In Review: Ron Turner’s “Space Ace” Volume 2

Ron Turner's Space Ace Volume 2 CoverOut: Now
Publisher: John Lawrence

Originally published by Atlas Publishing & Distributing Co. Ltd

The Magazine: Four more vintage  stories from the pages of Lone Star Magazine and Lone Star Annual featuring Space Ace, lovingly restored and coloured by John Ridgway.

The stories included are “The Slave Runners”, published in Lone Star Magazine, May 1957; “The Molten Menace” (Lone Star Annual #6 1960); “Terror on Titan” (Lone Star Annual #5 1959); and “Guided Missile” (Lone Star Magazine, February 1958)

The Review: Leave your brain at the door and simply sit back and enjoy these preposterous but wonderfully told pulp SF comic stories from the 1950s/60s, all featuring what today are unlikely humanoid-shaped aliens (the bulky ‘Jupitan’ pirates springing immediately to mind).

What makes these stories shine is not the fast-paced, often shorthand scripts (some action sequences glossed over with a handy descriptive text box to link scenes); it’s Ron Turner’s distinctive and still fresh-looking art. While he would go on to draw many memorable comic strips (his most memorable surely being his run on ‘The Daleks’ one pager strips in TV 21), it’s clear Ron thoroughly enjoyed drawing Space Ace, which his former agent and now publisher John Lawrence confirms was a labour of love for him, despite a low page rate.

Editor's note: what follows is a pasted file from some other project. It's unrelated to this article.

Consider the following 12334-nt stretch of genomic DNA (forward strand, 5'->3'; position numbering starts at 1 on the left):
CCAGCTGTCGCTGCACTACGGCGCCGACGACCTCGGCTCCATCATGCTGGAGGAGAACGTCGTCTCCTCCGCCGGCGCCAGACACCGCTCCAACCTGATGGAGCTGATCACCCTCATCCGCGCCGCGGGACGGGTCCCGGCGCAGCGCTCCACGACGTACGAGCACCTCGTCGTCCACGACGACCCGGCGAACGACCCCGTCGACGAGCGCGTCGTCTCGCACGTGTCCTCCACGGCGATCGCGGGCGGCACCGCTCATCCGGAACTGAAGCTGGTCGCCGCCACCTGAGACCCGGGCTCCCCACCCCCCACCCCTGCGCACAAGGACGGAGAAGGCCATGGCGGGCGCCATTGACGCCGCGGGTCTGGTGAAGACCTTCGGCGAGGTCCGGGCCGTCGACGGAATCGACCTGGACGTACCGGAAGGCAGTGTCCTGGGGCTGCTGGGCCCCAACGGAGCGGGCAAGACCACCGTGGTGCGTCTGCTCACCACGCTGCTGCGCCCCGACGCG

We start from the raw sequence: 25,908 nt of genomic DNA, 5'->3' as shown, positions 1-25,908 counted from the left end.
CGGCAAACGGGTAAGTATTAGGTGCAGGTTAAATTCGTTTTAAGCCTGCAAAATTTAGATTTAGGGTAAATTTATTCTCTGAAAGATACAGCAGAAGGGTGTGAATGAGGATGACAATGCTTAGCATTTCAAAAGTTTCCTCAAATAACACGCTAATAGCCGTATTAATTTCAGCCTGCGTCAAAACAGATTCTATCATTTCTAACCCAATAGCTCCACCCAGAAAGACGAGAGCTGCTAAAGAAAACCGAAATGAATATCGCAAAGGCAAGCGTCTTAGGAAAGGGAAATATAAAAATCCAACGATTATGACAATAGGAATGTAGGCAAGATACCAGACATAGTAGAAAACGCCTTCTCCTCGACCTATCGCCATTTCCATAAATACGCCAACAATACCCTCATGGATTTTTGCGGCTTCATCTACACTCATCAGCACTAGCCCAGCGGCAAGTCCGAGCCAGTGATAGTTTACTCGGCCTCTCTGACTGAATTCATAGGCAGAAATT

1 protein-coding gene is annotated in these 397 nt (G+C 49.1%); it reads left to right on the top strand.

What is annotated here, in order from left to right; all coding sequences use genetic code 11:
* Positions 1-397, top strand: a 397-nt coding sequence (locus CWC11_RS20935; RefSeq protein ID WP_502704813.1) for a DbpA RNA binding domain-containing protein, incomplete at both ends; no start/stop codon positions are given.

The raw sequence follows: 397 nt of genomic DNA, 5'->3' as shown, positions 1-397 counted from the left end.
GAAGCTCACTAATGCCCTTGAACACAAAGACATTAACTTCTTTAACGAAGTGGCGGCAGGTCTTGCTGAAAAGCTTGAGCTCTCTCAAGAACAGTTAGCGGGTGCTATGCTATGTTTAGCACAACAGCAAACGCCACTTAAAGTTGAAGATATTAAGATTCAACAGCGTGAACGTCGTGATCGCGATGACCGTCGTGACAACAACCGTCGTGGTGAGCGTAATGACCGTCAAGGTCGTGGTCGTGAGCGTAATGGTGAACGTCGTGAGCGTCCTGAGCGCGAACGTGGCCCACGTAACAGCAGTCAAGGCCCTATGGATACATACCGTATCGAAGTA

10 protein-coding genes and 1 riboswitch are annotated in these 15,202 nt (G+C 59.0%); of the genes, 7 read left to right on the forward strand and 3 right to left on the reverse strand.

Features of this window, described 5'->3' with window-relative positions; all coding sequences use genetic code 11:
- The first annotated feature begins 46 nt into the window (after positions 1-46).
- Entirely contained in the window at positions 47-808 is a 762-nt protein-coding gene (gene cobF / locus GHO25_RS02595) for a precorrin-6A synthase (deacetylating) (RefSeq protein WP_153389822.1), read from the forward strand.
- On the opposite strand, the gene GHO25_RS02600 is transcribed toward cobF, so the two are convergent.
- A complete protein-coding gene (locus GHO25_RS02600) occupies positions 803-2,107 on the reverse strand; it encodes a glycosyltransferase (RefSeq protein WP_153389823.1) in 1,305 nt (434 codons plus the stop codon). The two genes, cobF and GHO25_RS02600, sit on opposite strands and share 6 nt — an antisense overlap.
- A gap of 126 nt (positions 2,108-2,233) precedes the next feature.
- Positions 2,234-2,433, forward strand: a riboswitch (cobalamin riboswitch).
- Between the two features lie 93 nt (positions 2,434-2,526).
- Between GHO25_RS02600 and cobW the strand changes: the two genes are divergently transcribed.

Originally published in black and white Ron’s artwork is enhanced in these new editions by colouring from John Ridgway. While some purists have argued Ron’s art should be left as originally published, I’m firmly convinced that John’s work enhances the stories and his careful, dedicated work is an added bonus for these new collections.

Ron Turner's marvelous Jupitans feature in the Space story "The Slave Runners", first published in Lone Star Magazine in May 1957. Art © Ron Turner Estate
Ron Turner’s marvelous Jupitans feature in the Space story “The Slave Runners”, first published in Lone Star Magazine in May 1957. Art © Ron Turner Estate